KodaChrome: RIP

Its the end of an era as the last processor of Kodachrome calls it quits.

An era now ends. No, no, I’m not referring to the closing of 2010. That’s routine stuff. It’s a more important era that ends. Today, December 30, 2010, marks the death of Kodachrome, the Eastman Kodak product that, more than any other, defined and made possible the age of color photography. Death came at the incredible age of 75, one of the longest runs for a product incommercial history. The New York Times obituary is here.

Kodak stopped making Kodachrome in 2009, and stopped making the chemicals needed to process it, a complex process that could never be done in home darkrooms. Kodachrome had been pushed aside by the replacement of home movie cameras by digital camcorders, and the collapse of the color-slide market. Today, in Kansas, the world’s last remaining Kodachrome processing lab shuts down. The end. Forever.

Kodachrome slides will likely outlast any of todays digital media. 65 Years is a long run for any product.

About Liberty

Blogging is something I do for myself. I've been blogging since Sept. 2003, mostly about politics, guns, and observations about the word around me.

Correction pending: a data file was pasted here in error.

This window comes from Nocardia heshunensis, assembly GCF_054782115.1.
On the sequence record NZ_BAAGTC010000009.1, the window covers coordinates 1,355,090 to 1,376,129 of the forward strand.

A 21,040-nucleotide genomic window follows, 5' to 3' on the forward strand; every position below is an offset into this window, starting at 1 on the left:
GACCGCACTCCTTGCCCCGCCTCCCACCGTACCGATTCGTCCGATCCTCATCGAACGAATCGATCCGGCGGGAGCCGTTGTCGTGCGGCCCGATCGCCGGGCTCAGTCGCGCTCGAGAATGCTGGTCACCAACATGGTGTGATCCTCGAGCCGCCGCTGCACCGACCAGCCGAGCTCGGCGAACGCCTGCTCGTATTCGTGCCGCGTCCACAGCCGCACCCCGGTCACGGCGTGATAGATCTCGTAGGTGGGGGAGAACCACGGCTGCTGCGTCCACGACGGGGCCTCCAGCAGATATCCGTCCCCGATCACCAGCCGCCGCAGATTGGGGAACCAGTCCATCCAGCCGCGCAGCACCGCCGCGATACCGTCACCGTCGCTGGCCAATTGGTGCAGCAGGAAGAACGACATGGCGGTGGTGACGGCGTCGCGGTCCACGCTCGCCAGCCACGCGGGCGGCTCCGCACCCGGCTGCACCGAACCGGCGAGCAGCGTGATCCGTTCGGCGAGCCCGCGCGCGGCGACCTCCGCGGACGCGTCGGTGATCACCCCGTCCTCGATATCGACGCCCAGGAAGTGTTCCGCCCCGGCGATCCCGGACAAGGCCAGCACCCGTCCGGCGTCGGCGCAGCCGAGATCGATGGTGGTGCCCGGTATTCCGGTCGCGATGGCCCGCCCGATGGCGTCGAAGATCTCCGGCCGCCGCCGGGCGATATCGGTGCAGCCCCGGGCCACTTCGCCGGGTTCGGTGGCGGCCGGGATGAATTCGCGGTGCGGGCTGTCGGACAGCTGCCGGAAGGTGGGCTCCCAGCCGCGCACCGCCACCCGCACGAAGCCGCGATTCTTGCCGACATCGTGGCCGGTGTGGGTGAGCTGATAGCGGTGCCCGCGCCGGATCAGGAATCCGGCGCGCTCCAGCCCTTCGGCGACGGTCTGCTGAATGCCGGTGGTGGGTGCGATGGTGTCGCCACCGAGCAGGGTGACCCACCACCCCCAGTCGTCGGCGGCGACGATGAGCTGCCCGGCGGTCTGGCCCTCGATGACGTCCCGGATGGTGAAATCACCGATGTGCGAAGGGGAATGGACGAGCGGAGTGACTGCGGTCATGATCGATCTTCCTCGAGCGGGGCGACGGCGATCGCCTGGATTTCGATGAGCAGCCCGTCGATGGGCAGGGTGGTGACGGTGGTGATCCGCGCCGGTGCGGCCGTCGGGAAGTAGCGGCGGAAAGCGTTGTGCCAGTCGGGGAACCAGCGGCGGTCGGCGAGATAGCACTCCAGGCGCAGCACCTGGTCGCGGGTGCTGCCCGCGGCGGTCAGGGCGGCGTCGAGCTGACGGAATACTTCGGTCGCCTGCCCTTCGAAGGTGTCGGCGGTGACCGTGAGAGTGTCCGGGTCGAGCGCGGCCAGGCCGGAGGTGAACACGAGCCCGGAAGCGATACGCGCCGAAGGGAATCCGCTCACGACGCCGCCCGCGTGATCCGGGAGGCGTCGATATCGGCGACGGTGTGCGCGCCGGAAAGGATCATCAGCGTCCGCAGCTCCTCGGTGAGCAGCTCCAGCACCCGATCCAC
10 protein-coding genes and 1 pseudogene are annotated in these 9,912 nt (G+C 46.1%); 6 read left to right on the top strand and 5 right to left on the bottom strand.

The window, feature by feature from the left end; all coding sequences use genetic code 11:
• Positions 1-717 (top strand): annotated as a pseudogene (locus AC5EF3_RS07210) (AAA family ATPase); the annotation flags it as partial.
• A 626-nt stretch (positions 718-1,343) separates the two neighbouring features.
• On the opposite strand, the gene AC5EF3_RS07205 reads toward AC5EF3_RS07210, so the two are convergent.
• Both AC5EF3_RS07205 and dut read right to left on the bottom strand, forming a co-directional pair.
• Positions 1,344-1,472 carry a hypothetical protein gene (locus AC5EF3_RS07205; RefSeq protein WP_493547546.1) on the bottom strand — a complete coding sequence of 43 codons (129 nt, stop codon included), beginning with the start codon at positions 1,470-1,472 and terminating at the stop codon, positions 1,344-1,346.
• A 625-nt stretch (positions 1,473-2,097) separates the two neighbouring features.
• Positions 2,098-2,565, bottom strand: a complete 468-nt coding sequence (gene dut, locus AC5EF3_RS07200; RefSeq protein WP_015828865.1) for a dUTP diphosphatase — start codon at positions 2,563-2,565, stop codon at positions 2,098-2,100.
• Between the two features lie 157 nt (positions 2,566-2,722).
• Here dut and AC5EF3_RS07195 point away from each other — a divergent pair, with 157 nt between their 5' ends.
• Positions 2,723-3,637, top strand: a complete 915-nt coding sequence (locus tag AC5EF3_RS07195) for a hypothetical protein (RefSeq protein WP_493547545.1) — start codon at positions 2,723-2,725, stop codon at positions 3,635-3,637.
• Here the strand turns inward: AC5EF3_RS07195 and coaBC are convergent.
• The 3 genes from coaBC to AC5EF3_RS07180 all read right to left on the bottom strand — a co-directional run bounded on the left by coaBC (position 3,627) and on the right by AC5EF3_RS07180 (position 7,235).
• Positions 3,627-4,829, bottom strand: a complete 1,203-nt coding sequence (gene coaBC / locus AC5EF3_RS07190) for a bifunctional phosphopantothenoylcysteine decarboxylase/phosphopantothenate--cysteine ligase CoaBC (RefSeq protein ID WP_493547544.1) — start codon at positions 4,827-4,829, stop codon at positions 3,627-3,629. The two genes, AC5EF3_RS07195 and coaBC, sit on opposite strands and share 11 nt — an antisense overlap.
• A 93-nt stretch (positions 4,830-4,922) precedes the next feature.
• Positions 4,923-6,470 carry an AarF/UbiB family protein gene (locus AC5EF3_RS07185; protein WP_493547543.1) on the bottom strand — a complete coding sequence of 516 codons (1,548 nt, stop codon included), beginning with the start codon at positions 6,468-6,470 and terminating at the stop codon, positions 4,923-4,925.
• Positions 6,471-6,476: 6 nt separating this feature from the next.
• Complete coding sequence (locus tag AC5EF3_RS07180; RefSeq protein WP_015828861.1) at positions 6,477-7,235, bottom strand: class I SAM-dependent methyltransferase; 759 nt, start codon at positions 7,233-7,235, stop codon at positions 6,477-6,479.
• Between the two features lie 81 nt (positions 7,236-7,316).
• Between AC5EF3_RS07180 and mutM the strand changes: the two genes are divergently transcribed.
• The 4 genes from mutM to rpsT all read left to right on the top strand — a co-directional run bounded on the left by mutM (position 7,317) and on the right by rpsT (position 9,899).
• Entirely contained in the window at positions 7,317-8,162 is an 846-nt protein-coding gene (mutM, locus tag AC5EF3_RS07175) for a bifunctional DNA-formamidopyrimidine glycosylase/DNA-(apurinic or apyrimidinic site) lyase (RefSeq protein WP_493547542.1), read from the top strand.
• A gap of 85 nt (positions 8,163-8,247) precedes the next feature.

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1 Response to KodaChrome: RIP

  1. Equality says:

    so sad…. to think kodachrome slides went the way of fountain made egg creams 🙁

    Back in the day, we used to do our own canister processing of kodak slides, and the chemicals used to come in an actual kit, so these people saying it was not done in home darkrooms don’t quite have all the information. I must admit it was cumbersome and not something done more than a couple of times before I gave it up – was actually cheaper to send them out!

    You’re right on point though! whatever is around will most likely stay around when all our cds and dvds and digital media of all sorts are fried.

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